The girls do pretty well, but not perfectly. Although they fall short, and frequently miss words and lines, surely it would be a bit unreasonable for me to beat them to death for not performing better.
But change the book, and suddenly the need for kids to study the text deeply and perhaps even learn it by heart is deemed crucial by the most pious of the faithful. So crucial that if junior fails, physical punishment may be in order. And, in rare cases, death.
So I give you … the mother who beat who beat her seven-year-old son to death for failing to learn the Qur’an by heart — and who then burned his body in an attempt to hide her crime.
Upon hearing her sentence (life in jail with the possibility of parole),
Sara Ege, 33, collapsed and had to be helped sobbing from the dock after being told on Monday she would serve 17 years before she could be considered for parole.
Cardiff crown court heard that Ege treated her son Yaseen “like a dog” when he struggled to memorise passages of the holy book of Islam. She beat him on the hands and his body until he collapsed on the floor of his bedroom and died.
Ege used barbecue lighting gel to set fire to the boy’s body to try to conceal what she had done. Initially emergency services believed he had been killed in a fire at the family home in Pontcanna, Cardiff. But a postmortem revealed he had died before the fire had begun and had suffered multiple injuries to his body caused by three months of physical punishment.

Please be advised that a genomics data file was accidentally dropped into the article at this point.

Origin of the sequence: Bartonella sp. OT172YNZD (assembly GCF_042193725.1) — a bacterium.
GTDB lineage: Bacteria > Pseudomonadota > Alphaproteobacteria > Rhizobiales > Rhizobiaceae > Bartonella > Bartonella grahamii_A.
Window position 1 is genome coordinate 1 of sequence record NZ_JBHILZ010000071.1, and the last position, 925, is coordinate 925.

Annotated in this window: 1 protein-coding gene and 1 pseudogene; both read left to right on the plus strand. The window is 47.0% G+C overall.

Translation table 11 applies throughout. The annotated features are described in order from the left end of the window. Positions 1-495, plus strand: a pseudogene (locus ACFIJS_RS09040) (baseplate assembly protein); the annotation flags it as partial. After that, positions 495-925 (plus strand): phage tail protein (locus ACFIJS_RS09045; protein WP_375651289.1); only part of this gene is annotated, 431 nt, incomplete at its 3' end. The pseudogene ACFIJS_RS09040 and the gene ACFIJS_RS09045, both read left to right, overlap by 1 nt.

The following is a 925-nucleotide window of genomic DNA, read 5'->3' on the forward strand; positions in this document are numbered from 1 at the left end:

Did no one notice? Yes, but no one helped. Every adult in his life failed the boy, starting with his own mother.
A teaching assistant at the boy’s school noticed that his handwriting was deteriorating and discovered he was using his left hand because it was too painful for him to use his right. On another occasion Ege was called into school because [Yaseen] was in too much pain to sit. She moved him to a new school.
And soon it was too late.
Ege initially felt twinges of remorse when she beat Yaseen all over his body. Now and then, she’d promise herself she’d stop, but the anger was a rush — a form of letting go.
As her violence spiraled more and more out of control, Ege’s sense that she was responsible for her own actions gave way to religion’s most delusional and fatal side:
She claimed she had been urged on by the devil and bad spirits. At one point she believed the stick she used to punish her son was possessed by an evil spirit.
She hadn’t done it — the devil had. But the court didn’t buy it, and it’ll be 2030 or later before Sara Ege is a free woman again.
P.S.: It happens among (so-called) Christians too: